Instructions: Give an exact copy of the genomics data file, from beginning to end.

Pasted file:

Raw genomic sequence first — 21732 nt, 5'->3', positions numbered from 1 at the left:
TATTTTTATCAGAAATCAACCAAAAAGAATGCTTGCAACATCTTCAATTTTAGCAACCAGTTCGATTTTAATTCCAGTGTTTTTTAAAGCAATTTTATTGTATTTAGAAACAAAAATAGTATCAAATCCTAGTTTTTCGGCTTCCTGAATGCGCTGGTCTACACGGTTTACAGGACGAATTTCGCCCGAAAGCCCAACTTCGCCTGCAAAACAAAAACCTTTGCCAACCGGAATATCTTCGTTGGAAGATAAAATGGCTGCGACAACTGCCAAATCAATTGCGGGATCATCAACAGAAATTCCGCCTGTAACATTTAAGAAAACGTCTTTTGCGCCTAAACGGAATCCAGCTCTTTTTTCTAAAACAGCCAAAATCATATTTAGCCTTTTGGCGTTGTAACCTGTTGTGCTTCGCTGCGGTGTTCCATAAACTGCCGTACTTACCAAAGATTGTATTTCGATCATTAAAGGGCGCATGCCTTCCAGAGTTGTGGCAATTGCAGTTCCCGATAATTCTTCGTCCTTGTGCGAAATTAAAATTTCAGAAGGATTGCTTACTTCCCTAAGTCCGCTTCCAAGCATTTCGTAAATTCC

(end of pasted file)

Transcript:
Raw genomic sequence first — 21732 nt, 5'->3', positions numbered from 1 at the left:
TATTTTTATCAGAAATCAACCAAAAAGAATGCTTGCAACATCTTCAATTTTAGCAACCAGTTCGATTTTAATTCCAGTGTTTTTTAAAGCAATTTTATTGTATTTAGAAACAAAAATAGTATCAAATCCTAGTTTTTCGGCTTCCTGAATGCGCTGGTCTACACGGTTTACAGGACGAATTTCGCCCGAAAGCCCAACTTCGCCTGCAAAACAAAAACCTTTGCCAACCGGAATATCTTCGTTGGAAGATAAAATGGCTGCGACAACTGCCAAATCAATTGCGGGATCATCAACAGAAATTCCGCCTGTAACATTTAAGAAAACGTCTTTTGCGCCTAAACGGAATCCAGCTCTTTTTTCTAAAACAGCCAAAATCATATTTAGCCTTTTGGCGTTGTAACCTGTTGTGCTTCGCTGCGGTGTTCCATAAACTGCCGTACTTACCAAAGATTGTATTTCGATCATTAAAGGGCGCATGCCTTCCAGAGTTGTGGCAATTGCAGTTCCCGATAATTCTTCGTCCTTGTGCGAAATTAAAATTTCAGAAGGATTGCTTACTTCCCTAAGTCCGCTTCCAAGCATTTCGTAAATTCC